Tuesday, March 29, 2011

First Report from Birmingham Colloquium 2011

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In spite of catching a terrible cold just before this meeting, which means a lot of sneezing and coughing, I am otherwise really enjoying the Seventh Birmingham Colloquium, as usual very well-organized by Hugh Houghton, David Parker and others, with good papers, discussions and, above all, good company including old friends and new acquintances.

Today there were several good papers and I hope that my own presentation on Mark 1:1 with some emphasis on the patristic evidence counts among them.

Jeff Kloha presented on "The NT Text of Nicetas of Remesiana (with special reference to Luke 1:46)" and it turned out that Nicetas attributes the magnificat to Elisabeth instead of Mary in Luke 1:46 (Jeff referred to it as a piece of "unorthodox corruption") – a tradition otherwise reflected in some VL MSS (3 4 11). Kloha identified a textual connection with 3, 4, 11 and 14 in several other passages, e.g., Luke 10:42; John 5:29; 14:13. Kloha suggested that the rather peculiar reading reading "Elisabeth" in Luke 1:46 may reflect a stream of the Greek tradition.

The next paper was offered by Claire Clivaz, "The Same Words, but not the Same Readings: Early Christian Readings of Lk 22,43-44." Clivaz opened by stating that after writing 640 pages on this passage (in her published dissertation) she still is confident that new early readings of the passage (=interpretations of the text rather than variant readings) could be discovered. The paper focused mainly on the ambivalence of the noun ἀγωνία from the second century CE onwards, as well as the association of struggle and sweat in a religious context.

In my own presentation on the textcritical problem in Mark 1:1, whether the phrase ‘Son of God’ was accidentally omitted from an original or added by some scribe(s), I focused in particular on the patristic evidence (given the theme of the conference), and attempted to demonstrate the marked tendency on the part of some fathers to abbreviate the text. Moreover, I argued for the plausibility of an accidental omission, even in the opening of a book, in the light of observable scribal habits in the extant tradition. Unfortunately, Peter Head, who has written an article defending the short version, wasn't here to argue with me :-(, but another co-blogger from Tyndale House, Dirk Jongkind, stepped in and posed a good question about the correction in Sinaiticus in Mark 1:1 and other corrections in this Gospel, and whether they can be shown to have been made from another exemplar or not.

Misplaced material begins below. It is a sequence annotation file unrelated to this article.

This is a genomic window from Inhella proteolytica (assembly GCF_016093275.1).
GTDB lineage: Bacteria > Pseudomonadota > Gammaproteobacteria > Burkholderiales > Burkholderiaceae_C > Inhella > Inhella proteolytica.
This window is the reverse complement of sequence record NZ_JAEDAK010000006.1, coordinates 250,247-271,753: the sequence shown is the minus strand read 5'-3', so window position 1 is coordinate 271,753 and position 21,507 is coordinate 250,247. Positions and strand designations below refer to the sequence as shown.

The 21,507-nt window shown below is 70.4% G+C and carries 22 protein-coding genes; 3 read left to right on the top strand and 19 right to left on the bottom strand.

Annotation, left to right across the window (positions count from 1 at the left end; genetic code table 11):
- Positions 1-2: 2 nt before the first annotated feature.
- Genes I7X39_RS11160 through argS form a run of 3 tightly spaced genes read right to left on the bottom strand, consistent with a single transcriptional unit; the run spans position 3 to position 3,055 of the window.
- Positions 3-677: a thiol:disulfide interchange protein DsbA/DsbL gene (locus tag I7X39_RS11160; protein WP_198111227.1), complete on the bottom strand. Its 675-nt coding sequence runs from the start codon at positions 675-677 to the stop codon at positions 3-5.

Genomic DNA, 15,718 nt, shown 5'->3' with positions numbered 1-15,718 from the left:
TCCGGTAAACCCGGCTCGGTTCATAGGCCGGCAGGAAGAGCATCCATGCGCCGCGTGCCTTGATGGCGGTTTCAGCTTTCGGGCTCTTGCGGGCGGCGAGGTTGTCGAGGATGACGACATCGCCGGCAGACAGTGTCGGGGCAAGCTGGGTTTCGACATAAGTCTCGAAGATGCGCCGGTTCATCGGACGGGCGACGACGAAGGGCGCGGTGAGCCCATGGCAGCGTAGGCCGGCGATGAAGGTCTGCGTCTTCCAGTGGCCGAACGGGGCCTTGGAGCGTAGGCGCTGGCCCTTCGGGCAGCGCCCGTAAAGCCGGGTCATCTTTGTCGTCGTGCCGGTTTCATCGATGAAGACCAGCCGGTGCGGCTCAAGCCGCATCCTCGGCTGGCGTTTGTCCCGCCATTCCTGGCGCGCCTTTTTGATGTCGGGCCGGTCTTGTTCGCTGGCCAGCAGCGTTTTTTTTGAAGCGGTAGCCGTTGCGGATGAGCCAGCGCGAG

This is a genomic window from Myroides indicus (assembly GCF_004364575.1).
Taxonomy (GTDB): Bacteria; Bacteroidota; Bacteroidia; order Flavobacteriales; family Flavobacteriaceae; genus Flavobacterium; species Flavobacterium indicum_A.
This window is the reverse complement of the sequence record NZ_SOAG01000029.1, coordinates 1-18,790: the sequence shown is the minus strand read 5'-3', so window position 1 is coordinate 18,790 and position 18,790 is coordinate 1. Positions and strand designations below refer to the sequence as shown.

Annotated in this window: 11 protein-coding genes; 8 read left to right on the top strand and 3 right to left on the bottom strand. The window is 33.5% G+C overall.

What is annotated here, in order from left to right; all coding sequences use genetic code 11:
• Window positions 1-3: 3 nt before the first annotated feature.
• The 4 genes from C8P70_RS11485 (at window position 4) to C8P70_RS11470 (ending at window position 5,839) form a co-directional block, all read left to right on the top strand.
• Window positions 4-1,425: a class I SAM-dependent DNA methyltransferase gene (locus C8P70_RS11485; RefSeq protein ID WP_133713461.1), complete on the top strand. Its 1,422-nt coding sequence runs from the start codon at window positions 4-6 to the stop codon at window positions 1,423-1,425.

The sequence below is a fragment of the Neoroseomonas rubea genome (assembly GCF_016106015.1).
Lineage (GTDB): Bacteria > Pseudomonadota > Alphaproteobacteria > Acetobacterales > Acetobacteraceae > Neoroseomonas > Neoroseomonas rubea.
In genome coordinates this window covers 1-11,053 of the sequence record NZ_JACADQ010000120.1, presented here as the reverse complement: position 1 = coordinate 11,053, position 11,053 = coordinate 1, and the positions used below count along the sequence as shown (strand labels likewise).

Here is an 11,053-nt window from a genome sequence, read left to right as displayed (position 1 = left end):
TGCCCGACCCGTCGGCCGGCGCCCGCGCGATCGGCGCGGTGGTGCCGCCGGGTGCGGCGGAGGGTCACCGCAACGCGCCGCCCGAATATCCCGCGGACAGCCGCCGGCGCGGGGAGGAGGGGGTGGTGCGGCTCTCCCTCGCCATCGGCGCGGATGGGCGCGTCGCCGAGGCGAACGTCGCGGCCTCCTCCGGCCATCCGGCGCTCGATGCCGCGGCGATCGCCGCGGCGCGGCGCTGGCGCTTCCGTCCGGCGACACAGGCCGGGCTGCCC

Gary Pence offered the next paper on the "Citations of St. John's Gospel in the Writings of Basil of Caesarea" which was basically a good demonstration of the lack of good critical editions of Basil's various work which are necessar preconditions for further work of evaluating the patristic citations.

As the cream on the cappuchino, Ulrich Schmid offered a very stimulating paper on "Marcion and the Textual History of Romans: Early Editions of New Testament Writings and Corpora". It was so interesting that I did not at all mind that he went slightly over the alotted time, and for me personally I would have loved to here more. But, then there was time for lunch and the afternoon excursion to Lichfield Cathedral. More on that later perhaps.






In the picture: Ulrich Schmid and Rachel Kevern (presiding)


I took more extensive notes during Schmid's presentation, which I may publish in a separate post. However, Schmid posed three basic challenges relating to his subject – Marcion and the textual history of Romans:

1. How can we reconstruct Marcion’s text?
2. Marcion’s heavy theological agenda may have interferred with other (previous) editorial activity. So how can we tell who has edited what, and when, and for what purposes?
3. What is the appropriate reference point for interpreting editorial variation? We must remember that we cannot deal with individual writings and neglect that they have been transmitted in collections, and a collection is itself an editorial activity. At least one person (the collector) has affected the book in terms of editorial activity.

Schmid then went on to elaborate on this challenges and offer some preliminary answers. I will return to that in another post. However, the very quick answer to the first challenge, of course, is to read Schmid's 1995 monograph, Marcion und sein Apostolos: Rekonstruktion und historische Einordnung der marcionitischen Paulus-Briefausgabe (Arbeiten zur neutestamentlichen Textforschung 25; Berlin: De Gruyter, 1995). This fine treatment of Marcion's text of the Apostolos (in Marcion's case the Pauline Epistles) has unfortunately often been overlooked in scholarly discussions. It certainly deserves more promotion.

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